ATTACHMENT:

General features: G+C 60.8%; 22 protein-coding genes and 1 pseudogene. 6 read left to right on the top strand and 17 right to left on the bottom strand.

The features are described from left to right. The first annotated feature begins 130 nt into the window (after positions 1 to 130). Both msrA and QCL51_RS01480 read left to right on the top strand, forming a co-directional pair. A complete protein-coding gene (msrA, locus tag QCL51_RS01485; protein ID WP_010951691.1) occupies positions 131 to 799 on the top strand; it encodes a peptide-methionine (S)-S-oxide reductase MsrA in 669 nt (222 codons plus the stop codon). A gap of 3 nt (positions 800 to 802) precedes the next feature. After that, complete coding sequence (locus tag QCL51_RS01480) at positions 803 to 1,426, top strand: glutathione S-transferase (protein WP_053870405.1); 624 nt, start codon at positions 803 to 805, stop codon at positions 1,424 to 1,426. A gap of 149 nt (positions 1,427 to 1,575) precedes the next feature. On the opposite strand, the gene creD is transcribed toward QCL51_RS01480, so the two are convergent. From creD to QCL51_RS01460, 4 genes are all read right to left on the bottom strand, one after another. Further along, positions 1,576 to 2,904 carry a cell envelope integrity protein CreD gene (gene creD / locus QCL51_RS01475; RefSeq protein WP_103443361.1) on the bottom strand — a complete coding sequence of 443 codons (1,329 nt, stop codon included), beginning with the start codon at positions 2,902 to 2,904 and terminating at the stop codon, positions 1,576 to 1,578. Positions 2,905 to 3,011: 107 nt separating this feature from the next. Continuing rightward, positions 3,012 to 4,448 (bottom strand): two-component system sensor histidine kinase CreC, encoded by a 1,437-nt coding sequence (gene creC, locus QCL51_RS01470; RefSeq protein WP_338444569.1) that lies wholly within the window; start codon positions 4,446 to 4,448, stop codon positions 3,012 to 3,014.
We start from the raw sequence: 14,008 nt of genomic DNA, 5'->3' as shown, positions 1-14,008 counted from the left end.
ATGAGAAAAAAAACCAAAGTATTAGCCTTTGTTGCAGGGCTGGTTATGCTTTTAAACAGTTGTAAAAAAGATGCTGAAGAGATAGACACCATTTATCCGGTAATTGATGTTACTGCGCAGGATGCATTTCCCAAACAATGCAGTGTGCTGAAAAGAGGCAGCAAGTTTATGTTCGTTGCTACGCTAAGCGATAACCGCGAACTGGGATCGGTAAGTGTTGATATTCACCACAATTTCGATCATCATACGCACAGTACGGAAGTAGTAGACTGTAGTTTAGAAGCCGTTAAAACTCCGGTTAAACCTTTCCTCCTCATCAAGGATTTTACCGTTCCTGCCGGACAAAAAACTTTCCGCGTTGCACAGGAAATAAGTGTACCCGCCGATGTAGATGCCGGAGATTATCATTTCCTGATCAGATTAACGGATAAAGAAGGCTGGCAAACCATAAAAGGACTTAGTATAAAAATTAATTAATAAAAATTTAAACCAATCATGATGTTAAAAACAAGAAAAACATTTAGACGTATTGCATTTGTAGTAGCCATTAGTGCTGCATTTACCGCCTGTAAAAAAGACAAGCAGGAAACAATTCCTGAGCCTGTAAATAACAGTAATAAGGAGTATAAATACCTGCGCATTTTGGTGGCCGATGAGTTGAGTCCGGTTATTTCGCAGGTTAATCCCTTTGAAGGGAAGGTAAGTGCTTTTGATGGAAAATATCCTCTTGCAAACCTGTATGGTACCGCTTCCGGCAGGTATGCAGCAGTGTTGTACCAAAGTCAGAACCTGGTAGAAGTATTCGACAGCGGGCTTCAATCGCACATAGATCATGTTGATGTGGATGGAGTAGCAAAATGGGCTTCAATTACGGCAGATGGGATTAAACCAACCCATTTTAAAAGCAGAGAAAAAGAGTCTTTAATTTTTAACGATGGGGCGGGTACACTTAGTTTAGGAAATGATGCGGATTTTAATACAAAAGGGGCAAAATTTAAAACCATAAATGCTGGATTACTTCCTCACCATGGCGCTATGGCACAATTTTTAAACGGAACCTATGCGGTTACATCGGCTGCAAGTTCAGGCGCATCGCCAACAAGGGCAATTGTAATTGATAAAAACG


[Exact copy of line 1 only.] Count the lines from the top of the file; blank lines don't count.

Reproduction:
General features: G+C 60.8%; 22 protein-coding genes and 1 pseudogene. 6 read left to right on the top strand and 17 right to left on the bottom strand.